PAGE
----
China has accused Indian troops of a “deliberate provocation” in its first official comments on Monday’s deadly clash at a disputed Himalayan border.
Foreign ministry spokesman Lijian Zhao said the troops had crossed into Chinese territory and attacked, triggering “fierce physical conflicts”.
However he did not give details of any Chinese casualties.
On Friday Indian PM Narendra Modi said no foreign soldiers had crossed India’s borders and no territory had been lost.
Mr Modi vowed that India would defend its border with military force if necessary.
Twenty Indian soldiers were killed in the clash in the Galwan Valley. India has said that both sides suffered losses during the fighting.
What is China’s version of events?
In a series of tweets, Mr Zhao said the Galwan Valley was on the Chinese side of the Line of Actual Control (LAC), the poorly demarcated border between the two nuclear-armed powers.
He said the clash occurred at a time when tension had been easing after India demolished infrastructure it had built on the Chinese side of the LAC in May and withdrew personnel, following an agreement between Chinese and Indian officers.
But on 15 June Indian troops “once again crossed the Line of Actual Control for deliberate provocation when the situation in the Galwan Valley was already easing”, Mr Zhao said.
“India’s front-line troops even violently attacked the Chinese officers and soldiers who went there for negotiation, thus triggering fierce physical conflicts and causing casualties,” he said.
India has been building “roads, bridges and other facilities” at the LAC in Galwan Valley since April, Mr Zhao said.
What did PM Modi say about it?
In a televised statement on Friday, Mr Modi said there had been no incursion into Indian territory.
“Nobody has intruded into our border, neither is anybody there now, nor have our posts been captured,” he said.
India’s armed forces had been “given a free hand to take all necessary steps” to protect Indian territory, he added.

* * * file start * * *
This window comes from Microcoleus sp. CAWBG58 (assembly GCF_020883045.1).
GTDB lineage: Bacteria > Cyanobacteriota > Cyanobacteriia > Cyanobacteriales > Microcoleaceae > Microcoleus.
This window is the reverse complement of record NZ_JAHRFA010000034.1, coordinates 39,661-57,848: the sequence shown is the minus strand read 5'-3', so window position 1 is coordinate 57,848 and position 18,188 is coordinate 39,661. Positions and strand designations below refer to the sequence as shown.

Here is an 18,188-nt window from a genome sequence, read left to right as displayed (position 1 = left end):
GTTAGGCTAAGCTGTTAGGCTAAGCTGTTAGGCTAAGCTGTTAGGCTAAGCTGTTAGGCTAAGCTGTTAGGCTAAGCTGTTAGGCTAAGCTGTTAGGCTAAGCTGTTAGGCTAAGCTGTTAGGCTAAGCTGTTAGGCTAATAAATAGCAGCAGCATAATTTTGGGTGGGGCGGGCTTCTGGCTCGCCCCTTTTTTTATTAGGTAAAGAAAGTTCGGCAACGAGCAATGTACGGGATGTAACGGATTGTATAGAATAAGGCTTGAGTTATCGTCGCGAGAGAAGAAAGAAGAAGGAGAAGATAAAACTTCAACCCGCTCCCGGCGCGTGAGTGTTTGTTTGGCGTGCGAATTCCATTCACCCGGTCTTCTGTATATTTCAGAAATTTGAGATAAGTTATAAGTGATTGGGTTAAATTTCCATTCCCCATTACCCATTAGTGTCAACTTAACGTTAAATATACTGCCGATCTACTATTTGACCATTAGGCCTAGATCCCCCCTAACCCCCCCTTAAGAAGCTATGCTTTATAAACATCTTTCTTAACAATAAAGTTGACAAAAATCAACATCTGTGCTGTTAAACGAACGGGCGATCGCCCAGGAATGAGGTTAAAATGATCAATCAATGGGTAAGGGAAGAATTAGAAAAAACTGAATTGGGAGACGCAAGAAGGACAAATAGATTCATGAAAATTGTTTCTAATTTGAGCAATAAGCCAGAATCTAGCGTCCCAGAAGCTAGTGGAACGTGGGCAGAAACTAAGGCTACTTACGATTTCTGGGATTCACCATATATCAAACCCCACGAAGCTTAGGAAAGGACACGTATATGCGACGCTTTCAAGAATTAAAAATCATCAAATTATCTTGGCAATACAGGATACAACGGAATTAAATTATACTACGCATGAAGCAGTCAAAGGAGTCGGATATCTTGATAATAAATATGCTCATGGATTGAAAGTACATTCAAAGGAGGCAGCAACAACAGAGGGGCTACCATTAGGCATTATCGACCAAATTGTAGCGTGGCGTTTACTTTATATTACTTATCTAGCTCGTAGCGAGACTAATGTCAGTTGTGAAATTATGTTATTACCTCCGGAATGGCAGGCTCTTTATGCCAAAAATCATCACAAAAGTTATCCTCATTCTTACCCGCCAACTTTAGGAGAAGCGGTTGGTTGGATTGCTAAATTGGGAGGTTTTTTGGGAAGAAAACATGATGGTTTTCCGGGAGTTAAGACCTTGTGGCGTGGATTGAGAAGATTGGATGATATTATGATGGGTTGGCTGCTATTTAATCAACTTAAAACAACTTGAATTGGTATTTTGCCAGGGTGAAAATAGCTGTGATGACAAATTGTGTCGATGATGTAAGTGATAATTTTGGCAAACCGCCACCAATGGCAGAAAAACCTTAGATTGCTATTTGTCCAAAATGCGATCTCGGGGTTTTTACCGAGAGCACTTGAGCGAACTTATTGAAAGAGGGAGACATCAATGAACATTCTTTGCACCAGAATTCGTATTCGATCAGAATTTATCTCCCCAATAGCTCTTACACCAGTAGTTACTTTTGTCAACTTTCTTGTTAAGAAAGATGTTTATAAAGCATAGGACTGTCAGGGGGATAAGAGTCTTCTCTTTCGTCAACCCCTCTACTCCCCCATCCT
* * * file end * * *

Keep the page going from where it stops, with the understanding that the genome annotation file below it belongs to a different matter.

“The entire country is hurt and angry at the steps taken by China,” he said, adding: “India wants peace and friendship, but upholding sovereignty is foremost.”
His government had previously blamed China for the clash, with the foreign ministry releasing a statement on Wednesday saying it had been sparked after “the Chinese side sought to erect a structure in Galwan valley on our side of the LAC”.
What happened in the Galwan Valley?
Media reports said troops clashed on ridges at a height of nearly 4,300m (14,000 ft) on steep terrain, with some soldiers falling into the fast-flowing Galwan river in sub-zero temperatures.
At least 76 Indian soldiers were reportedly injured in addition to the 20 dead. China has not released any information about Chinese casualties.
The fighting took place without any firearms because of a 1996 agreement barring guns and explosives from the area.
An image that emerged on Thursday purportedly showed some of the crude weapons used in the fight.
The photograph, which appears to show iron rods studded with nails, was passed to the BBC by a senior Indian military official on the India-China border, who said the weapons had been used by the Chinese.
The image was widely shared on Twitter in India, prompting outrage from many social media users. Neither Chinese or Indian officials have commented on it.
Why were there no guns?
The Galwan river valley in Ladakh, with its harsh climate and high-altitude terrain, is close to Aksai Chin, a disputed area claimed by India but controlled by China.
This is not the first time the two nuclear-armed neighbours have fought without conventional firearms on the border. India and China have a history of face-offs and overlapping territorial claims along the more than 3,440km (2,100 mile), poorly drawn LAC separating the two sides.
The last firing on the border happened in 1975 when four Indian soldiers were killed in a remote pass in the north-eastern state of Arunachal Pradesh. The clash was variously described by former diplomats as an ambush and an accident. But no bullets have been fired since.
At the root of this is a 1996 bilateral agreement that says “neither side shall open fire… conduct blast operations or hunt with guns or explosives within two kilometres of the Line of Actual Control”.
But there have been other tense confrontations along the border in recent weeks. In May Indian and Chinese soldiers exchanged physical blows on the border at Pangong Lake, also in Ladakh, and in the north-eastern Indian state of Sikkim hundreds of miles to the east.
India has accused China of sending thousands of troops into the Galwan Valley and says China occupies 38,000 sq km (14,700 sq miles) of its territory. Several rounds of talks in the last three decades have failed to resolve the boundary disputes.
Photo: Indian troops near the border with China (Getty Images)